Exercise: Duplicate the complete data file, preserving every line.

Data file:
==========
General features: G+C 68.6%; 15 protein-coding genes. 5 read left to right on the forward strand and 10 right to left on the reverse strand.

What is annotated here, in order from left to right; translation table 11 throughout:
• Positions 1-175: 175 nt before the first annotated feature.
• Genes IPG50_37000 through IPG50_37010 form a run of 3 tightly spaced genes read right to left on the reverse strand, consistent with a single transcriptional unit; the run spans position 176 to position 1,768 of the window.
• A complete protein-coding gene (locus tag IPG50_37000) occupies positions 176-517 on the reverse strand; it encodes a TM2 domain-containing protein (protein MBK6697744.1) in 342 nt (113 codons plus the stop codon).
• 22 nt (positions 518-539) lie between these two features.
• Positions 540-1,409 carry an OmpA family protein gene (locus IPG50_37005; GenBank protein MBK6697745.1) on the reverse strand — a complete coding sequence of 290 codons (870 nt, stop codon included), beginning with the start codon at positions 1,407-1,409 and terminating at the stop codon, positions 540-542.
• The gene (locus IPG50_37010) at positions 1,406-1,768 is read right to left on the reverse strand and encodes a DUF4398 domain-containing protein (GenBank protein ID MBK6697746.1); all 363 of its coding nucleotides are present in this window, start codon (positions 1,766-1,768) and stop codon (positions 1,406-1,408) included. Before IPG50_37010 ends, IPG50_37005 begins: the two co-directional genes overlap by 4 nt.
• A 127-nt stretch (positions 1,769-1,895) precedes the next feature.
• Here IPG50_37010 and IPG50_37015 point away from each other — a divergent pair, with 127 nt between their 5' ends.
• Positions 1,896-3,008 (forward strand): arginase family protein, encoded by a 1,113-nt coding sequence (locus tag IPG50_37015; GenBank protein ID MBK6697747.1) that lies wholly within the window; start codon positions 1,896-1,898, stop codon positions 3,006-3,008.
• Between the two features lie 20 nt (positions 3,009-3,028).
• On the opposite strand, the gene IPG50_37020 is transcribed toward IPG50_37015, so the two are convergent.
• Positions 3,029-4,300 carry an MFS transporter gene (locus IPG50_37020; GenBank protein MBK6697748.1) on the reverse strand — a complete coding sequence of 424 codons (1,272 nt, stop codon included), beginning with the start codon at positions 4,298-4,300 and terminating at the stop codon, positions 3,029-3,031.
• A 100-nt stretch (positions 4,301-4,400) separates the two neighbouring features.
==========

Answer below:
General features: G+C 68.6%; 15 protein-coding genes. 5 read left to right on the forward strand and 10 right to left on the reverse strand.

What is annotated here, in order from left to right; translation table 11 throughout:
• Positions 1-175: 175 nt before the first annotated feature.
• Genes IPG50_37000 through IPG50_37010 form a run of 3 tightly spaced genes read right to left on the reverse strand, consistent with a single transcriptional unit; the run spans position 176 to position 1,768 of the window.
• A complete protein-coding gene (locus tag IPG50_37000) occupies positions 176-517 on the reverse strand; it encodes a TM2 domain-containing protein (protein MBK6697744.1) in 342 nt (113 codons plus the stop codon).
• 22 nt (positions 518-539) lie between these two features.
• Positions 540-1,409 carry an OmpA family protein gene (locus IPG50_37005; GenBank protein MBK6697745.1) on the reverse strand — a complete coding sequence of 290 codons (870 nt, stop codon included), beginning with the start codon at positions 1,407-1,409 and terminating at the stop codon, positions 540-542.
• The gene (locus IPG50_37010) at positions 1,406-1,768 is read right to left on the reverse strand and encodes a DUF4398 domain-containing protein (GenBank protein ID MBK6697746.1); all 363 of its coding nucleotides are present in this window, start codon (positions 1,766-1,768) and stop codon (positions 1,406-1,408) included. Before IPG50_37010 ends, IPG50_37005 begins: the two co-directional genes overlap by 4 nt.
• A 127-nt stretch (positions 1,769-1,895) precedes the next feature.
• Here IPG50_37010 and IPG50_37015 point away from each other — a divergent pair, with 127 nt between their 5' ends.
• Positions 1,896-3,008 (forward strand): arginase family protein, encoded by a 1,113-nt coding sequence (locus tag IPG50_37015; GenBank protein ID MBK6697747.1) that lies wholly within the window; start codon positions 1,896-1,898, stop codon positions 3,006-3,008.
• Between the two features lie 20 nt (positions 3,009-3,028).
• On the opposite strand, the gene IPG50_37020 is transcribed toward IPG50_37015, so the two are convergent.
• Positions 3,029-4,300 carry an MFS transporter gene (locus IPG50_37020; GenBank protein MBK6697748.1) on the reverse strand — a complete coding sequence of 424 codons (1,272 nt, stop codon included), beginning with the start codon at positions 4,298-4,300 and terminating at the stop codon, positions 3,029-3,031.
• A 100-nt stretch (positions 4,301-4,400) separates the two neighbouring features.